(2) Do we have reason to think that bodily damage is common in environments in which the relevant populations have been through their history? The answer is, 'Yes', because bodily damage is an immensely common feature of the relations between organisms and almost any environment.

(3) Do we have reason to think that pain-feeling changes operation and behavior with respect to bodily damage in ways that facilitate survival and reproduction in a way sufficiently identifiable that it could spread and be maintained in a population? This is a much trickier question in many ways, but we do have evidence: we know that pain is sometimes associated with bodily damage, and there are situations in which the relevant systems are damaged, and we know that these greatly increase the chances of death through fatal infection, due to failures to take corrective action to bodily damage.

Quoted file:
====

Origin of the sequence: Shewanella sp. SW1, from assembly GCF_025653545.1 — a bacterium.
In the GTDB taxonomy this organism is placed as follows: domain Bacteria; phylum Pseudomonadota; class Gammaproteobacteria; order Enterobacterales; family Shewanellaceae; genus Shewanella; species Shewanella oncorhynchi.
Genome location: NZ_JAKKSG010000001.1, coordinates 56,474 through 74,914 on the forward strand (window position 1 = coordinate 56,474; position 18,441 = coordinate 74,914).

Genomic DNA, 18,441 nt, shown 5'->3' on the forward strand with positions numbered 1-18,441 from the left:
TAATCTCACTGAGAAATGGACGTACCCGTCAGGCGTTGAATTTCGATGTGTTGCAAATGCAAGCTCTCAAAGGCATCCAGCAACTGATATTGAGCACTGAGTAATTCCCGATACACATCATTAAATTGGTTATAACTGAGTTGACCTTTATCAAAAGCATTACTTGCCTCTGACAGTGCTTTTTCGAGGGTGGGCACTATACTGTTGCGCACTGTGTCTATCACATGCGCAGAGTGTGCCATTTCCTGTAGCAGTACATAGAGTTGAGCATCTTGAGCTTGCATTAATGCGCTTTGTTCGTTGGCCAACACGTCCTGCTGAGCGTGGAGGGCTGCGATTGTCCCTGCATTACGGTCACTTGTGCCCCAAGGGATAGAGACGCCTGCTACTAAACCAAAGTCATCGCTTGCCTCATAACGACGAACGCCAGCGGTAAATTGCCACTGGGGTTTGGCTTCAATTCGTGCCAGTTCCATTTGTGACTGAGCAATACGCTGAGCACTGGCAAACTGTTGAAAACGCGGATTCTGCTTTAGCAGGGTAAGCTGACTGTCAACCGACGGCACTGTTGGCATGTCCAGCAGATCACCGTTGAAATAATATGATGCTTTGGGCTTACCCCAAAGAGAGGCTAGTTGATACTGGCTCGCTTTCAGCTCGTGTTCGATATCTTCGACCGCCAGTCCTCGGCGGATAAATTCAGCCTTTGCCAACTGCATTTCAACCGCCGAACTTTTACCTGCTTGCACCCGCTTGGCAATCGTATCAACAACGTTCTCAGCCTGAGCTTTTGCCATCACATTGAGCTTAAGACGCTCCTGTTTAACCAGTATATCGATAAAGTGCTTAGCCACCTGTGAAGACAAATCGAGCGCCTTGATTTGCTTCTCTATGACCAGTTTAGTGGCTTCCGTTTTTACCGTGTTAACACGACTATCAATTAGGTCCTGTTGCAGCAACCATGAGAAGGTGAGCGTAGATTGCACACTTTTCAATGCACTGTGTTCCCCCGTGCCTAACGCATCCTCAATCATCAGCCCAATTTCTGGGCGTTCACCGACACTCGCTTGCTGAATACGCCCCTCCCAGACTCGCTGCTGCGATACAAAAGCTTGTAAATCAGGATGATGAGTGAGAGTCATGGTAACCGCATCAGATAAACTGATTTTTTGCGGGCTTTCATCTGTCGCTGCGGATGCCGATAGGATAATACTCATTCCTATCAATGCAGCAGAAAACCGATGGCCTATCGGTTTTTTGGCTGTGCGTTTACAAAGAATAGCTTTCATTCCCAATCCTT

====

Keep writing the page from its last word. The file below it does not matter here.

This is surely enough to establish the claim as having some scientific plausibility, not merely armchair plausibility. It is, admittedly, not a proof. It could be that the problems in the case of leprosy and similar things are due in part to something else, which, if it weren't involved in those particular cases, would change the result (e.g., perhaps it's really damage to the sense of touch, not to the sense of pain in particular, that is the real culprit); it could be that we might discover that the effect is easily swamped, so that overall pain in fact has no real statistical influence on survival and reproduction, even if it seems to, or even actually does, in some marginal cases; it could be that we discover that actually the association of pain with bodily damage is generally after-the-fact, so that except in rare cases it is discovering the bodily damage that leads to the pain, rather than vice versa. If the argument were merely that these need to be considered, then of course they should; we need at least to check to get our evidences in proper order. But we do, contrary to Casser, have some evidence for (3), the evidence for the alternatives at present runs from weak to nonexistent, and the damage-information view of pain has become more likely, rather than less, over time, because of these points. It all could be wrong, to be sure, but that would be a matter of actual experimental and observational evidence, not abstract philosophical considerations about whether we even could have such evidence -- we already do have such evidence, however limited and even however misleading it might turn out to be.